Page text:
Antimicrobial Resistance (AMR)
The University of Leeds is committed to addressing the growing global challenge of antimicrobial resistance (AMR).
Our AMR research involves researchers from across our faculties in a wide range of disciplines. We work to coordinate, foster and promote these research efforts, with the aim of achieving the greatest impact.
What is AMR?
Antimicrobial agents, such as antibiotics, are our primary means of treating infectious diseases in humans and animals. Unfortunately, these drugs are rapidly becoming less effective, as microbes evolve to resist their effects, a phenomenon referred to as antimicrobial resistance or AMR.
If we don’t address AMR as a matter of urgency, over 300 million people worldwide are predicted to die prematurely by 2050.
Our research spans multiple disciplines in a coordinated effort to tackle AMR, focusing on eight key areas.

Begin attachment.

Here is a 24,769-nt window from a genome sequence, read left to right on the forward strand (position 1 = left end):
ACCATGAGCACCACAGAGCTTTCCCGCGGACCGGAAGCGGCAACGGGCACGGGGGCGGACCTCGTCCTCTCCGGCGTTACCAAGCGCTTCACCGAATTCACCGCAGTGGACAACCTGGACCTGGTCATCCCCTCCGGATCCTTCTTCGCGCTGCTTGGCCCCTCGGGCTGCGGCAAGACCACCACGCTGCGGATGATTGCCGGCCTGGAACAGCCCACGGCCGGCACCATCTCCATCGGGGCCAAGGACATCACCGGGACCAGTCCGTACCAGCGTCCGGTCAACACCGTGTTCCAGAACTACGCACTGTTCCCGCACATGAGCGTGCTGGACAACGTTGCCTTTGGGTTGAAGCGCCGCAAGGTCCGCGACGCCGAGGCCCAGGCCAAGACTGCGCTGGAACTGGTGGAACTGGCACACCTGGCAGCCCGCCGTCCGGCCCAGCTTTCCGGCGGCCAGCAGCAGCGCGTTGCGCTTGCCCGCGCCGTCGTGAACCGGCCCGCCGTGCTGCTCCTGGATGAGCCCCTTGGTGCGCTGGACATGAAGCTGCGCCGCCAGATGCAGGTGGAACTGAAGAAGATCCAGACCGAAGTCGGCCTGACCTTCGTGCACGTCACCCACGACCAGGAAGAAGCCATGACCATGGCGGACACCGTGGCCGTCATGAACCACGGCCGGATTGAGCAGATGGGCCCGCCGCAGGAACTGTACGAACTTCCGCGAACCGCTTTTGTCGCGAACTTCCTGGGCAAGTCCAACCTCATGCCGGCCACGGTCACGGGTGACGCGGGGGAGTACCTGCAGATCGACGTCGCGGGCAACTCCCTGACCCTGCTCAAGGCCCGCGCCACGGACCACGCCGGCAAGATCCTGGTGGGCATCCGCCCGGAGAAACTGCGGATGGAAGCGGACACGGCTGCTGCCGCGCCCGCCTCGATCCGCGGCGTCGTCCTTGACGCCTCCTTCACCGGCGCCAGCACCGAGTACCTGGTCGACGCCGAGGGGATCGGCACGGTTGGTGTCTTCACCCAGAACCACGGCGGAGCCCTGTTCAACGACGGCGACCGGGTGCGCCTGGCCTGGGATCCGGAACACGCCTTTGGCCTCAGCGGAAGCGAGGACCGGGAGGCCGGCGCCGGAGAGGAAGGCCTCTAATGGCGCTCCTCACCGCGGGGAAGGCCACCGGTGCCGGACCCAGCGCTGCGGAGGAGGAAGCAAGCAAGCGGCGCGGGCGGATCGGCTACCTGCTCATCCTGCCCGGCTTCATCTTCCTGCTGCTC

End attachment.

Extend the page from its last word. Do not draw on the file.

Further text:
Why is antimicrobial resistance an urgent public health issue and how can research tackle it?
Read our Medium article highlighting three very different projects in healthcare settings in China, Pakistan and in communities in Nepal.
Events and activities
WAAW runs from 18 to 24 November 2021. This annual event draws attention to the growing challenge of antimicrobial resistance under the slogan ‘spread awareness, stop resistance’.
On 25 November, join us to hear how to support the generation and sharing of AMR surveillance reports and how to solve the problem of low blood culture utilization in low and middle-income countries.
On 16 November, we will be joined by the Vice-Chancellor and WHO to share our findings from the Global Challenge Research Funded (GCRF) project known as CE4AMR: The One Health Approach.
Connect with AMR at Leeds through our padlet board. Find out what areas people are working in and share your experience and expertise.